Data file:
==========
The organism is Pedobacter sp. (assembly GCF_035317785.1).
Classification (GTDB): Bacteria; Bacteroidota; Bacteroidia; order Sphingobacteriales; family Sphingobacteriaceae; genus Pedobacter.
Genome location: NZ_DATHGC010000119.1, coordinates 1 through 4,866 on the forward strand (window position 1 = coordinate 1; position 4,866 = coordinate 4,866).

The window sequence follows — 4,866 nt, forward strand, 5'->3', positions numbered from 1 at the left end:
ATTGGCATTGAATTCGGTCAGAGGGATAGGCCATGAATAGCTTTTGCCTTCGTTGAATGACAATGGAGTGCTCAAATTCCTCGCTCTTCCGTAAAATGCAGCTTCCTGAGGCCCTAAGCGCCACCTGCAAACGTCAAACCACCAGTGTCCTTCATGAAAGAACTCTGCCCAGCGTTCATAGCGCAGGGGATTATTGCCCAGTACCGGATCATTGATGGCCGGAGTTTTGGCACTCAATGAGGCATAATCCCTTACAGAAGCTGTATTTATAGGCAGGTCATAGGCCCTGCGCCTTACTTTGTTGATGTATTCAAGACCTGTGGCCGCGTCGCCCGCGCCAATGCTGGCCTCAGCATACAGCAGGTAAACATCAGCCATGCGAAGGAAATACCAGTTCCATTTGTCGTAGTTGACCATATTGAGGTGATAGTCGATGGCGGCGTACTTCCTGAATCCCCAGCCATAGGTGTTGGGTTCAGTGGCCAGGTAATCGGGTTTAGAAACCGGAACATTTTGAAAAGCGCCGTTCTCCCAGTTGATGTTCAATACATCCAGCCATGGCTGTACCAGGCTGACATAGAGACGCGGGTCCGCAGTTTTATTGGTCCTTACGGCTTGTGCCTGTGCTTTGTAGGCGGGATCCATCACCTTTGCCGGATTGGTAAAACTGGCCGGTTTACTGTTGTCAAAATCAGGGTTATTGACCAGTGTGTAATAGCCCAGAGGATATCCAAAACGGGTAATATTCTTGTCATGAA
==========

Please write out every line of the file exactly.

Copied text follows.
The organism is Pedobacter sp. (assembly GCF_035317785.1).
Classification (GTDB): Bacteria; Bacteroidota; Bacteroidia; order Sphingobacteriales; family Sphingobacteriaceae; genus Pedobacter.
Genome location: NZ_DATHGC010000119.1, coordinates 1 through 4,866 on the forward strand (window position 1 = coordinate 1; position 4,866 = coordinate 4,866).

The window sequence follows — 4,866 nt, forward strand, 5'->3', positions numbered from 1 at the left end:
ATTGGCATTGAATTCGGTCAGAGGGATAGGCCATGAATAGCTTTTGCCTTCGTTGAATGACAATGGAGTGCTCAAATTCCTCGCTCTTCCGTAAAATGCAGCTTCCTGAGGCCCTAAGCGCCACCTGCAAACGTCAAACCACCAGTGTCCTTCATGAAAGAACTCTGCCCAGCGTTCATAGCGCAGGGGATTATTGCCCAGTACCGGATCATTGATGGCCGGAGTTTTGGCACTCAATGAGGCATAATCCCTTACAGAAGCTGTATTTATAGGCAGGTCATAGGCCCTGCGCCTTACTTTGTTGATGTATTCAAGACCTGTGGCCGCGTCGCCCGCGCCAATGCTGGCCTCAGCATACAGCAGGTAAACATCAGCCATGCGAAGGAAATACCAGTTCCATTTGTCGTAGTTGACCATATTGAGGTGATAGTCGATGGCGGCGTACTTCCTGAATCCCCAGCCATAGGTGTTGGGTTCAGTGGCCAGGTAATCGGGTTTAGAAACCGGAACATTTTGAAAAGCGCCGTTCTCCCAGTTGATGTTCAATACATCCAGCCATGGCTGTACCAGGCTGACATAGAGACGCGGGTCCGCAGTTTTATTGGTCCTTACGGCTTGTGCCTGTGCTTTGTAGGCGGGATCCATCACCTTTGCCGGATTGGTAAAACTGGCCGGTTTACTGTTGTCAAAATCAGGGTTATTGACCAGTGTGTAATAGCCCAGAGGATATCCAAAACGGGTAATATTCTTGTCATGAA